Today in Geological History; December 24th -Tangiwai Disaster


The Tangiwa disaster was New Zealand’s worst rail accident, which at face value looks out of place on this site. but the incident was infact indirectly caused by the earlier eruption of Mount Ruapehu.

Mount Ruapehu sits at the southern end of the Taupo Volcanic Zone and is the largest active volcano in New Zealand. In 1945 eruptions began in March and ran intermittently through out the year. Activity varied greatly from gentle steam plumes to doming in Crater Lake.

The activity in 1945 had several dire consequences. In July geologists Robin Oliver and J. Witten Hannag has a lucky escape when an explosion showered them with hot rocks and ash leaving Oliver unconscious and seriously burnt. The heavy ashfall through out the last few months of the year also led to the closure of a hospital 9 km away from the crater as ash kept penetrating the generators. Over the year hundreds of people were diagnosed with what doctors termed ‘Ruapehu’s Throat’ where people were suffering with breathing difficulties from inhaling the dense ash. But the worst of all was the Tangiwa disaster.

The activity of 1945 carved out the crater deeper than it previously was and once activity had ceased the crater began filling with water. By 1953 the water level had risen over 8 meters higher then it was before the eruptions and was only contained by an unstable mass of ice and volcanic rubble and ash. At 8 p.m. on Christmas Eve 1953, the debris at the outlet of Crater Lake collapsed sending 340,000 cubic metres of water pouring into the head of the Whangaehu River. It swept down the valley, picking up sand, silt and boulders as it went. Soon after 10 p.m. the lahar smashed into the main trunk railway bridge at Tangiwai. The concrete piers were knocked out and the bridge partially collapsed.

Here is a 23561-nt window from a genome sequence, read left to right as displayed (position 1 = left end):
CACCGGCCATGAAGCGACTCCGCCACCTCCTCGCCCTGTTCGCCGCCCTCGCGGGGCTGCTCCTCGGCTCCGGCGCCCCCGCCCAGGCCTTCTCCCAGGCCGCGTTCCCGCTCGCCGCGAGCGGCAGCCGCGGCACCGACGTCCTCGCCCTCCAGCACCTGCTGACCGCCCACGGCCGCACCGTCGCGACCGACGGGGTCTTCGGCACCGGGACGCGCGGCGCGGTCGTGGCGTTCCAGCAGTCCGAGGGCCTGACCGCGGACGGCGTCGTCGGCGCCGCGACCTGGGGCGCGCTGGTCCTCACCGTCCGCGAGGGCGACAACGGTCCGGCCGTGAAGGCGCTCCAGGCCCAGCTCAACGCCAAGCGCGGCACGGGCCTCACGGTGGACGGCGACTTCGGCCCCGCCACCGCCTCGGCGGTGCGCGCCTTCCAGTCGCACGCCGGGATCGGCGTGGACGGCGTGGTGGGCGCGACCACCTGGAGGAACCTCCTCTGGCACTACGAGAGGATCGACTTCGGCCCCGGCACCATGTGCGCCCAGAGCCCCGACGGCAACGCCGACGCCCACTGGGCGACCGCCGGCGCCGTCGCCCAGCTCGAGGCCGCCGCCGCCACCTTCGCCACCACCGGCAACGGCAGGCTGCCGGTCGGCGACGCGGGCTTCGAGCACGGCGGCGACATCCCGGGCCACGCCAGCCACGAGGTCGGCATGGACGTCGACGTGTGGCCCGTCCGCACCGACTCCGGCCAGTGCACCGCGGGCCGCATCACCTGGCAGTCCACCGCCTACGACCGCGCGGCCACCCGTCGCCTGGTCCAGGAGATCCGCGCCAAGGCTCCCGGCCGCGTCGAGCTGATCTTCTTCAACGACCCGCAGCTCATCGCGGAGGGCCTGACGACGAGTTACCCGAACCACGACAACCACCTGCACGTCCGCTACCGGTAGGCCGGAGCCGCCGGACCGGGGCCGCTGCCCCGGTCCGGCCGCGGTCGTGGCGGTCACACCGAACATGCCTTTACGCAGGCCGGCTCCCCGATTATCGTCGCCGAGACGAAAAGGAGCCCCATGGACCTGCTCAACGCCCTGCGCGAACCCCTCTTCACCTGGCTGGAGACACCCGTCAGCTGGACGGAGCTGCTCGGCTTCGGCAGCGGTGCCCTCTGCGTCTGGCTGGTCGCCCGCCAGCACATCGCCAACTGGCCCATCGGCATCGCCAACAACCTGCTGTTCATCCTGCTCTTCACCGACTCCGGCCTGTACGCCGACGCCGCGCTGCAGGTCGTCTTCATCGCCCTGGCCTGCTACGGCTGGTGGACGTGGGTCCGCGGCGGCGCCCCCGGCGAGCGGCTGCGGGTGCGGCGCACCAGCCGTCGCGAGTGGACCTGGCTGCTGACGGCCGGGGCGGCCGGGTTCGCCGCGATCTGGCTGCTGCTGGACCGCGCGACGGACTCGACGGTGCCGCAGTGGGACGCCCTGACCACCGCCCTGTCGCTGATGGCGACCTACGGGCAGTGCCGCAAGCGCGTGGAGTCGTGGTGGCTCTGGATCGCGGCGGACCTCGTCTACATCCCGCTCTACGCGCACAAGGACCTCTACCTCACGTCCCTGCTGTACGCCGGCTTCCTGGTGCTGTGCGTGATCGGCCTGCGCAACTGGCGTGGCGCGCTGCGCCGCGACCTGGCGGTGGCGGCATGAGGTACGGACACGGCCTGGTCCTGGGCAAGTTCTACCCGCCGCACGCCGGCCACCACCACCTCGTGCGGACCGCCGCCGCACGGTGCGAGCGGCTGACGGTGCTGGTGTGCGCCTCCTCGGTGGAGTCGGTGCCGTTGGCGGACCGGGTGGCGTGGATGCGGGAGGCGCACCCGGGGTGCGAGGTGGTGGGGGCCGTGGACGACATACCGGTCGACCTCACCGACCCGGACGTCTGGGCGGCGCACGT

A passenger train from Wellington, packed with 285 people heading to Auckland for the holidays had no idea what lay ahead as it approached the bridge in the dark. A local who saw the bridge collapse tried to flag down the speeding train but even though the driver saw him and applied the brakes the train was going to fast and still carried on to the bridge. The engine and first carriage nosedived, landing against the opposite bank. Four more carriages plunged into the river, floating in the torrent briefly before sinking. Another four carriages remained on the track, but one of them dangled over the river.

One carriage was carried more than 2 kilometres downstream. The others were swept across the flooded main road or rammed into the riverbanks. Some people had escaped and swam to the banks, but dozens drowned in the tangles of gorse there. The work of recovering victims went on for several days along 60 kilometres of the river. Twenty bodies were never found; it was assumed they had washed out to sea, some 120 kilometres away. 151 people lost there lives due events set in motion by a volcano 8 years earlier.

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Figure 2.



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